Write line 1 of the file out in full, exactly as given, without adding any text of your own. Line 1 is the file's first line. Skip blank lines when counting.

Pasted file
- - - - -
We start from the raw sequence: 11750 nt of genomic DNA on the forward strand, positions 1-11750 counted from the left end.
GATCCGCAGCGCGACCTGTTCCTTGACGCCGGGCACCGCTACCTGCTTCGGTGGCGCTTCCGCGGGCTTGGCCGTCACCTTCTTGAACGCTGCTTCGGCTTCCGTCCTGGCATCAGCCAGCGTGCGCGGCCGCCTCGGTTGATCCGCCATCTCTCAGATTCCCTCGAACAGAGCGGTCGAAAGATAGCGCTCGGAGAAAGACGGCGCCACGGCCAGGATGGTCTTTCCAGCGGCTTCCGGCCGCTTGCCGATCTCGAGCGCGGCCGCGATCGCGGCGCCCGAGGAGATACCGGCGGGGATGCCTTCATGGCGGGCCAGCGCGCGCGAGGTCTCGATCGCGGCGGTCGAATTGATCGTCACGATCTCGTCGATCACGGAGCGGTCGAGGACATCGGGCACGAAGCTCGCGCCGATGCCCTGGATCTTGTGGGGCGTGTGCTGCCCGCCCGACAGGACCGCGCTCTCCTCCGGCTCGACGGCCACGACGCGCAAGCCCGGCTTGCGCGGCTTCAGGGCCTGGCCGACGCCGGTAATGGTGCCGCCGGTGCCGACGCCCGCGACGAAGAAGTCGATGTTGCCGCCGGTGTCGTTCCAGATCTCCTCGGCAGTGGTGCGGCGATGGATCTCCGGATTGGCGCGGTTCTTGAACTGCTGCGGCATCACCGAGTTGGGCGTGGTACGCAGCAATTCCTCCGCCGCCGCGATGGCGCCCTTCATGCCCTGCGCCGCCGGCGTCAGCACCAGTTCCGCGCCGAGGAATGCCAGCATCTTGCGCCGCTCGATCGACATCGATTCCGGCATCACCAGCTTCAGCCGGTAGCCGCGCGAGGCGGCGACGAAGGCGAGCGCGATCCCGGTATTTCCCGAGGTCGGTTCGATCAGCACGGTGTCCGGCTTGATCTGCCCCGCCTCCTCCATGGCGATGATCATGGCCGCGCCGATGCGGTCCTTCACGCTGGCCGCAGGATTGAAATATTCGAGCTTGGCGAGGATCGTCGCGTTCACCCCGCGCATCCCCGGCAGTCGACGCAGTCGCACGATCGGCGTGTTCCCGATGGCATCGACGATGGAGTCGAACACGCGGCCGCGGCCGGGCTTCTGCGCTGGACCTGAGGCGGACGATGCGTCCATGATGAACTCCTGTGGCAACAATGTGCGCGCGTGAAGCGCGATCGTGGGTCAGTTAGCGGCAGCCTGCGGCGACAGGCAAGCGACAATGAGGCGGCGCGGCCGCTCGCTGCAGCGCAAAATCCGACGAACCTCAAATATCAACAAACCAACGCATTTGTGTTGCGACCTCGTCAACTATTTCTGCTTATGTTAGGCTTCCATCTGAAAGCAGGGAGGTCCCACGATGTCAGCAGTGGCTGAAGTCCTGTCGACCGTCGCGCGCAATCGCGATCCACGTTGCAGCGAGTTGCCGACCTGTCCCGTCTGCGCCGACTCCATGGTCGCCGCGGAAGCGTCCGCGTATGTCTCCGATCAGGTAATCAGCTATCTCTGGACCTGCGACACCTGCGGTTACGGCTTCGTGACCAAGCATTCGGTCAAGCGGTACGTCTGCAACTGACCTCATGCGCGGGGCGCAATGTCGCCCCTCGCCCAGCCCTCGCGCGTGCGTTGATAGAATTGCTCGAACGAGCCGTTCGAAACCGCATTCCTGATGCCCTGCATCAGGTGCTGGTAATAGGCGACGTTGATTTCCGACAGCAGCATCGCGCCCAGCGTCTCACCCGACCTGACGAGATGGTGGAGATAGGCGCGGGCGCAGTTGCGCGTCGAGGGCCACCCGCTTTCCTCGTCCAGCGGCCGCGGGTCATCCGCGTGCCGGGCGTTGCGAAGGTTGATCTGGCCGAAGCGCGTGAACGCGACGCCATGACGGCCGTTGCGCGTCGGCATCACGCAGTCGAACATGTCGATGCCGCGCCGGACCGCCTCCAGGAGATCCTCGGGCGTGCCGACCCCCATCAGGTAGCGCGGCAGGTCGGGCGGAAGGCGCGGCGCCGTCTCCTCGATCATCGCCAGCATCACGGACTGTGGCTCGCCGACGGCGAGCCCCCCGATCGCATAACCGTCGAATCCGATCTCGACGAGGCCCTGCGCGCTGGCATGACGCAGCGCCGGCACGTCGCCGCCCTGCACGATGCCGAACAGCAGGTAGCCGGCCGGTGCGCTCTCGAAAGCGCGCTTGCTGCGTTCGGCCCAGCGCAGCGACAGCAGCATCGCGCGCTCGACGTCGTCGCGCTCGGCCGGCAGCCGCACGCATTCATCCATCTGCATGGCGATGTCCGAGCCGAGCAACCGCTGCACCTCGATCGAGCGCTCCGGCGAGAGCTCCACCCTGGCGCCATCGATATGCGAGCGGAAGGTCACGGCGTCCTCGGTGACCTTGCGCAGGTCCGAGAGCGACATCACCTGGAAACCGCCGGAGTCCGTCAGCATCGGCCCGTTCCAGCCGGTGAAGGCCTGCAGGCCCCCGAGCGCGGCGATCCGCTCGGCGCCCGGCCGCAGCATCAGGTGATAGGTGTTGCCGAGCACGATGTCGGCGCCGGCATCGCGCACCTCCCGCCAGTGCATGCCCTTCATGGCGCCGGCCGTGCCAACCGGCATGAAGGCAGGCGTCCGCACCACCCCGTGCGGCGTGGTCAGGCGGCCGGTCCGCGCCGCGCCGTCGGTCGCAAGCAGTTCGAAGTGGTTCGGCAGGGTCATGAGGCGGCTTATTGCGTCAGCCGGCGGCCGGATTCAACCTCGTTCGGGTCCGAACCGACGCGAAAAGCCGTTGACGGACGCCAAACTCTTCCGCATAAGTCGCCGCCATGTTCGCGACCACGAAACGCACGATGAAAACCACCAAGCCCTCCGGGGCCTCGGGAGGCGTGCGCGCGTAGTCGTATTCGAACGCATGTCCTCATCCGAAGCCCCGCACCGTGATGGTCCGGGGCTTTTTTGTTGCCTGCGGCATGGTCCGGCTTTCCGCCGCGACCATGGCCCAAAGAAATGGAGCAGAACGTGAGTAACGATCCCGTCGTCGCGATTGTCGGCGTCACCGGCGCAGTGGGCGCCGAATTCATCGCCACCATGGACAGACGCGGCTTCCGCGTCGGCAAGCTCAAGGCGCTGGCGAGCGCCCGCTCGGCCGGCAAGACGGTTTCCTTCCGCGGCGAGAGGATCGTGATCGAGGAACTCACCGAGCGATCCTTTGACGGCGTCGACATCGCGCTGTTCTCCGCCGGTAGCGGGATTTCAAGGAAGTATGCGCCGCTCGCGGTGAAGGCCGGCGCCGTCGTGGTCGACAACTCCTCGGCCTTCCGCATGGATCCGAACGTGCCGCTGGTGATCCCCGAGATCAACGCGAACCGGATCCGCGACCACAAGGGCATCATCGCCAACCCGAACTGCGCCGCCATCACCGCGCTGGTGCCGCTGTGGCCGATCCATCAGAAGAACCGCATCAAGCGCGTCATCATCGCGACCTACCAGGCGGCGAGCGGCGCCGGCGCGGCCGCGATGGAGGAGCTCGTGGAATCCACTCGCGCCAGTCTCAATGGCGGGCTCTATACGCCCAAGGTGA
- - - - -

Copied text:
We start from the raw sequence: 11750 nt of genomic DNA on the forward strand, positions 1-11750 counted from the left end.